SUDBURY -- With 358 confirmed cases since the COVID-19 pandemic began, including 112 active cases as of Friday, the province is moving Thunder Bay to the orange/restrict level under Ontario's coronavirus framework.

The community has seen several spikes in cases, including 29 new cases on Nov. 26 and 16 new cases on Dec. 1. It had been in the yellow/protect designation.

Thunder Bay joins the Middlesex-London Health Unit in moving to the orange/restrict level. Moving to yellow/protect are Haliburton, Kawartha, Pine Ridge District Health Unit.

"The Ontario government, in consultation with the chief medical officer of health, local medical officers of health, and other health experts, is moving three public health regions to new levels with stronger public health measures as set out in the Keeping Ontario Safe and Open Framework," the province said in a news release.

These steps are being taken to stop the spread of COVID-19 in order to keep schools open, the province said, safeguard health system capacity, and protect the province's most vulnerable populations.

Trending in wrong direction

"Over the last seven days we have seen the trends in key public health indicators continue to go in the wrong direction in these three regions," Christine Elliott, Deputy Premier and Minister of Health, said in the release. "By taking proactive action and moving these regions to a higher level in the framework, we are helping them to reduce transmission in the community and avoid broader closures. The health and well-being of Ontarians remains our top priority."

The changes take effect Dec. 7 at 12:01 a.m.

All other public health regions will remain at their current level. Visit for the full list of public health region classifications.

For long-term care homes, visitor restrictions apply to those homes in the public health unit regions that are in the orange-restrict level or higher. In addition, long-term care homes must implement recently enhanced testing requirements.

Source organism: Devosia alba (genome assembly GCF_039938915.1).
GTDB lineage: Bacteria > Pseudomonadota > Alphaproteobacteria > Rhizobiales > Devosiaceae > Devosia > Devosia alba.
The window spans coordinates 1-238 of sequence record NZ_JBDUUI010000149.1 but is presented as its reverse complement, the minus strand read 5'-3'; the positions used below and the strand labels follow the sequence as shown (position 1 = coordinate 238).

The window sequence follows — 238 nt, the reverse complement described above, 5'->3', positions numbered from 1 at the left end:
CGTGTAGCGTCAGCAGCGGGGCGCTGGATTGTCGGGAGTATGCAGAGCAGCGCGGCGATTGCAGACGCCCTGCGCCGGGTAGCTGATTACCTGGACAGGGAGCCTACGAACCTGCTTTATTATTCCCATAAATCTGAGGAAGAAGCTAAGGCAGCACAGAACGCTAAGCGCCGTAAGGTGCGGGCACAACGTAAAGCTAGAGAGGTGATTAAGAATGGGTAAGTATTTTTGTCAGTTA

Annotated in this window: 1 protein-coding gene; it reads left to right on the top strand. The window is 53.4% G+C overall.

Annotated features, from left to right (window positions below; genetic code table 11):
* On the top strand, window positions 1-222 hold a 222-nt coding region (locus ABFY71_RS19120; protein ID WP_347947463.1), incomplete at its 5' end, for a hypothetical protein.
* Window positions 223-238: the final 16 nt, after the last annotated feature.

"Trends in public health data will continue to be reviewed weekly to determine if public health units should stay where they are or be moved into a higher level," the province said. "Public health units will stay in their level for a minimum of 28 days, or two COVID-19 incubation periods, at which time, the government will assess the impact of public health measures to determine if the public health unit should stay where they are or be moved to a different level."

The Ministry of Health will continue to consult regularly with local medical officers of health on local context and conditions to help inform the classification of their public health unit region.

Avoid close contact

All Ontarians should avoid close contact with anyone not living in the same household. People who live alone may have exclusive close contact with one additional household to prevent feelings of isolation and mitigate against negative mental health impacts.

Ontarians should also follow all required public health measures, and public health advice, as we approach the holiday season.

No matter where you live in the province, the safest way to spend the holidays this year is by only celebrating in person with the people you live with and celebrating virtually with everyone else. People who live alone may have exclusive close contact with one additional household.

"As we continue in our fight against the second wave of COVID-19 and begin preparing for the holiday season, it remains crucial for all Ontarians to continue following public health measures and advice," Dr. David Williams, chief Medical officer of health, said in the release. "By limiting close contact to those who you live with and by adhering to public event and social gathering limits, we can once again bend the curve and prevent the need for further restrictions."